At last all the names are on the team sheets but have McGinley and Watson backed the right horses, asks John Huggan
OK, NOW that we know the various identities of those who are actually going to be playing and those who will be dishing out the drinks, we can get down to the serious business of speculating about what may or may not happen on the golf course at Gleneagles later this month. With the names of the barmen/cart drivers/assistant captains and the wildcard picks safely in the public domain – and hopefully an end to the relentless stream of meaningless announcements re “official” products that only serve to underline the undercurrent of grubbiness and greed that underpins Ryder Cups in the 21st century – there is little left to be done before the off.
Still, it would be remiss not to comment on all that went on over the past few days. For one thing, we should all by now have realised that much of what the non-playing captains have to say in the days, weeks and months leading up to their oh-so-important nominations is, shall we say, less than accurate.
Take Paul McGinley, the genial Irishman charged with leading the Old World into the biennial battle with those pesky colonial types. For more than a wee while, the 47-year-old Dubliner has assured us that his three additions to the nine automatic qualifiers would all be “men in form”. How everyone was playing in the run-in to his final decision was going to largely determine whom he picked. Or so he kept saying.
In the end, he applied that piece of unarguable logic to only one of the three men selected: Stephen Gallacher. The mostly solid and sometimes brilliant golf played by the 39-year-old Scot over the past few months was more than enough to convince most observers of his worthiness. And his inspired play one week ago in Italy, when he came one shot shy of knocking former US Open champion and new father Graeme McDowell from the last guaranteed spot in the side, only served to confirm that widely-held impression.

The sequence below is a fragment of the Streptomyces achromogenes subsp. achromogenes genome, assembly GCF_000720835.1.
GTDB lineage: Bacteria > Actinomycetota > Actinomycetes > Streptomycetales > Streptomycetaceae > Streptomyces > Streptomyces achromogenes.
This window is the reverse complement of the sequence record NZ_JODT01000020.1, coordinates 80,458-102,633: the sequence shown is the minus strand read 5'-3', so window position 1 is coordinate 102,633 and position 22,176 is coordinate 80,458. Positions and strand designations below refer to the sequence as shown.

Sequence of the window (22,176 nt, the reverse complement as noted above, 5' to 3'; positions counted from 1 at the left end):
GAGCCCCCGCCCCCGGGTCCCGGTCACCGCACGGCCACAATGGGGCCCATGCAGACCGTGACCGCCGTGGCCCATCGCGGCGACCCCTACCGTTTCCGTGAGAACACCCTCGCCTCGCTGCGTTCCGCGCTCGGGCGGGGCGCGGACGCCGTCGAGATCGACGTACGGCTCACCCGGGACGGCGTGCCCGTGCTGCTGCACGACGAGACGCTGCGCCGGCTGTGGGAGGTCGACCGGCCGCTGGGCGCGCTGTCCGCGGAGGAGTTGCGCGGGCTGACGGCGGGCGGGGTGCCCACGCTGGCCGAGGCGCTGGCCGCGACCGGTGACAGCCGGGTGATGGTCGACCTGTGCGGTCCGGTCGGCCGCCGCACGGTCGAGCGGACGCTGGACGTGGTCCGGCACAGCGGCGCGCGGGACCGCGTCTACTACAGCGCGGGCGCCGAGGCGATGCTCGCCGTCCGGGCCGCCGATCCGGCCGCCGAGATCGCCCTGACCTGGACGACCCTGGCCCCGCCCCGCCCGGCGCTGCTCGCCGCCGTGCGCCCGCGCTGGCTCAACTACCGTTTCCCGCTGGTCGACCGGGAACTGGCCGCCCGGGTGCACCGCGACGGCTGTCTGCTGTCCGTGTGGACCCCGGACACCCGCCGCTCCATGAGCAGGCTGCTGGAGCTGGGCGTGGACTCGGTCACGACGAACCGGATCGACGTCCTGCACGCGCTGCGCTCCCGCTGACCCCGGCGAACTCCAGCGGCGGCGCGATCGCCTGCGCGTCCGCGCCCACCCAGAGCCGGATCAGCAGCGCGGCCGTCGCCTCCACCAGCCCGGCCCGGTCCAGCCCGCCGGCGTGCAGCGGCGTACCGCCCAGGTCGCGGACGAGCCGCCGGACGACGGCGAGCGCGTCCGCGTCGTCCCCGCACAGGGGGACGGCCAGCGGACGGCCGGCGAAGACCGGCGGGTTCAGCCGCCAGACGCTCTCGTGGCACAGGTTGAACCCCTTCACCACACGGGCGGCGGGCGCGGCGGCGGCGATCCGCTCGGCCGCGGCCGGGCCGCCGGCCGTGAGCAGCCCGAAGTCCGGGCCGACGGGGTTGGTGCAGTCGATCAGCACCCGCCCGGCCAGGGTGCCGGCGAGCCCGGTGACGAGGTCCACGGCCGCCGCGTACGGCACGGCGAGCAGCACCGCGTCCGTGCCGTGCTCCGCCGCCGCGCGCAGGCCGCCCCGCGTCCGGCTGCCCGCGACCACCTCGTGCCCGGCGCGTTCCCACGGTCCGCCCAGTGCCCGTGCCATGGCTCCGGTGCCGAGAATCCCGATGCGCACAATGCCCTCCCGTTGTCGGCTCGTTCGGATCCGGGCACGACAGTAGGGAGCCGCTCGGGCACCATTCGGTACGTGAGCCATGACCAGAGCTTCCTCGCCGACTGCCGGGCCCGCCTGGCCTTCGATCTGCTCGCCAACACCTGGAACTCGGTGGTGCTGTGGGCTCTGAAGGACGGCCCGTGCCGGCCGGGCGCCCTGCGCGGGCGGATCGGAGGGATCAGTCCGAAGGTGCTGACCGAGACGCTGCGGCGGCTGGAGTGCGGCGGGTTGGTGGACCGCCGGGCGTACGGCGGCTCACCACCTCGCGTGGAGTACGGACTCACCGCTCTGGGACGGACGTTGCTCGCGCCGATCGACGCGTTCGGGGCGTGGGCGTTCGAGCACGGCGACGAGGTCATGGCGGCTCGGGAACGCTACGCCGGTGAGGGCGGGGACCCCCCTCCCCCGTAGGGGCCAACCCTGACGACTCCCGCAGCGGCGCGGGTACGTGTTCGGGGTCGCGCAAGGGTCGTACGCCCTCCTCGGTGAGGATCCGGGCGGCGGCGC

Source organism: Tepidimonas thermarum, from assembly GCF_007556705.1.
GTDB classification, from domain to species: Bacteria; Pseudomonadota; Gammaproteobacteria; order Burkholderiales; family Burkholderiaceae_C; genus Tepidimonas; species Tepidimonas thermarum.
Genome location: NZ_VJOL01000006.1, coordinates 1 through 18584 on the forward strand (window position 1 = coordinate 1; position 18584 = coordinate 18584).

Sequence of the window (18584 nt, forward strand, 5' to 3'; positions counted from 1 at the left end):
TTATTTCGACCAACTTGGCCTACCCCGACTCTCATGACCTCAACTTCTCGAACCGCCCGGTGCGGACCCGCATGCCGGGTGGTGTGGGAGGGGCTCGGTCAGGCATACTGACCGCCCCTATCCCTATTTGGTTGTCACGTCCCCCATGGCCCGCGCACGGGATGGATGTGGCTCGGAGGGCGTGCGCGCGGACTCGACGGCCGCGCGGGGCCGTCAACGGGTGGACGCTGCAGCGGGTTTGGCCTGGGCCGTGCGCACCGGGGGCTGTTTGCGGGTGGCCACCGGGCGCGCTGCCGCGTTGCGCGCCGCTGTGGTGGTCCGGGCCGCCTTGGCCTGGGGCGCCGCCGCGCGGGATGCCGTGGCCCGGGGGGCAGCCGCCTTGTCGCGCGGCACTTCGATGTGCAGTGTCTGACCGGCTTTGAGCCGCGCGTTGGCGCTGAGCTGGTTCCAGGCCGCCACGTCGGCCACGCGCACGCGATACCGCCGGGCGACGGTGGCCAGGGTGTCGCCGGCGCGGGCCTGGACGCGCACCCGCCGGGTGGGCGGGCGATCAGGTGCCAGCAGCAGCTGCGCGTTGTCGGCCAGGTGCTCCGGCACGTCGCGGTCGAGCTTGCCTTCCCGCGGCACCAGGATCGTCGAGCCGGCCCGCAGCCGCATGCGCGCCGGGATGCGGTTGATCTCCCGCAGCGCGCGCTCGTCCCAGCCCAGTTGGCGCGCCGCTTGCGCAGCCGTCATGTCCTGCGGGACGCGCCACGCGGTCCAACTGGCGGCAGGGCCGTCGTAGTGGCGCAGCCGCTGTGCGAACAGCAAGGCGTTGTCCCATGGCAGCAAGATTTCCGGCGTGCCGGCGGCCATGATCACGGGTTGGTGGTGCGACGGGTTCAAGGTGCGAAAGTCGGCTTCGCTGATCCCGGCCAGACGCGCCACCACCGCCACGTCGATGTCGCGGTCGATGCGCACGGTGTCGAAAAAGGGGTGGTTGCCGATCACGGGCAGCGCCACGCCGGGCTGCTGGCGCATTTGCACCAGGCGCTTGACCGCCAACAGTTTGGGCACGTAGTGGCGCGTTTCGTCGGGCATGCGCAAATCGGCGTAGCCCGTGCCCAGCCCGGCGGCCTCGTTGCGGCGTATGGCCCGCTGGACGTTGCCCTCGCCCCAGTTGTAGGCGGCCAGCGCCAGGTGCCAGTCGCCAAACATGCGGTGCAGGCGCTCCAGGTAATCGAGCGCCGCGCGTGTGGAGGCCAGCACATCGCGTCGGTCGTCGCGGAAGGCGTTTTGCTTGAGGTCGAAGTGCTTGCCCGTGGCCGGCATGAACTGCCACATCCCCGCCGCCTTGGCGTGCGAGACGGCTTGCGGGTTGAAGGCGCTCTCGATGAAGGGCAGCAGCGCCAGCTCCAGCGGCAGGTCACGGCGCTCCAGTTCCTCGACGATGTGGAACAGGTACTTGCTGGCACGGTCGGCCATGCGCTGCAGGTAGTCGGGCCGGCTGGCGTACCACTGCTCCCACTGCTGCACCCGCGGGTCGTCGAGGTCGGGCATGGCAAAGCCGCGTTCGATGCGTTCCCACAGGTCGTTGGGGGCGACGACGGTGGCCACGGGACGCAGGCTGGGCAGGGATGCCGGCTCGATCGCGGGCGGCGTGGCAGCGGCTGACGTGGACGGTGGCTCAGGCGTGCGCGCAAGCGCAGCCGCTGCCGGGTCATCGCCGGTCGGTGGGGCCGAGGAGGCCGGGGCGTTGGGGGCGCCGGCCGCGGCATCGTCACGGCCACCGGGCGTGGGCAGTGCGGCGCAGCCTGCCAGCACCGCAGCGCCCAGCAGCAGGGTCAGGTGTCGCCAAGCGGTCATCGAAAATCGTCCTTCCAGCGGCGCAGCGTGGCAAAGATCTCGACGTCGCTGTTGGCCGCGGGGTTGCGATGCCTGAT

But what of McGinley’s other two picks, Lee Westwood and Ian Poulter? To say both have fallen some way short of their normal standards is an obvious understatement. In fact, each has – relative to their elevated talent levels – mostly played a right load of old rubbish. Poulter has been especially inept, but Westwood, apart from the odd flurry, has been almost as bad at times.
So, much as it pains this column to aim even the mildest of criticism at the enormously likeable McGinley, it must be concluded that Europe’s leader has been, at best, disingenuous when supposedly filling us in on his continuing thoughts throughout the qualifying process. Good cases can be made for the inclusion of both Westwood and Poulter, but the quality of their current form is not the best of those arguments.
What McGinley should have said is that Poulter was always going to be picked because of the superhuman feats he performed at Medinah two years ago. And that only an overwhelming alternative was ever going to knock the experienced Westwood – eight previous Ryder Cup appearances, six of them victorious – from his 12-man squad. That would have been both a lot more honest and a lot fairer to others harbouring hopes of selection.
Of those who won’t be ordering refreshing beverages from – deep breath – the myriad assistant captains (Sam Torrance, Des Smyth, Jose Maria Olazabal, Miguel Angel Jimenez and Padraig Harrington), Luke Donald was widely held to be at the head of the “unfortunate” queue. Again though, that view had more to do with the relatively distant past than it did more immediate form. In the midst of a fairly radical swing change, the Englishman has struggled with all parts of his game in 2014. Even his once-peerless short game and putting stroke have been less than stellar over the past few months.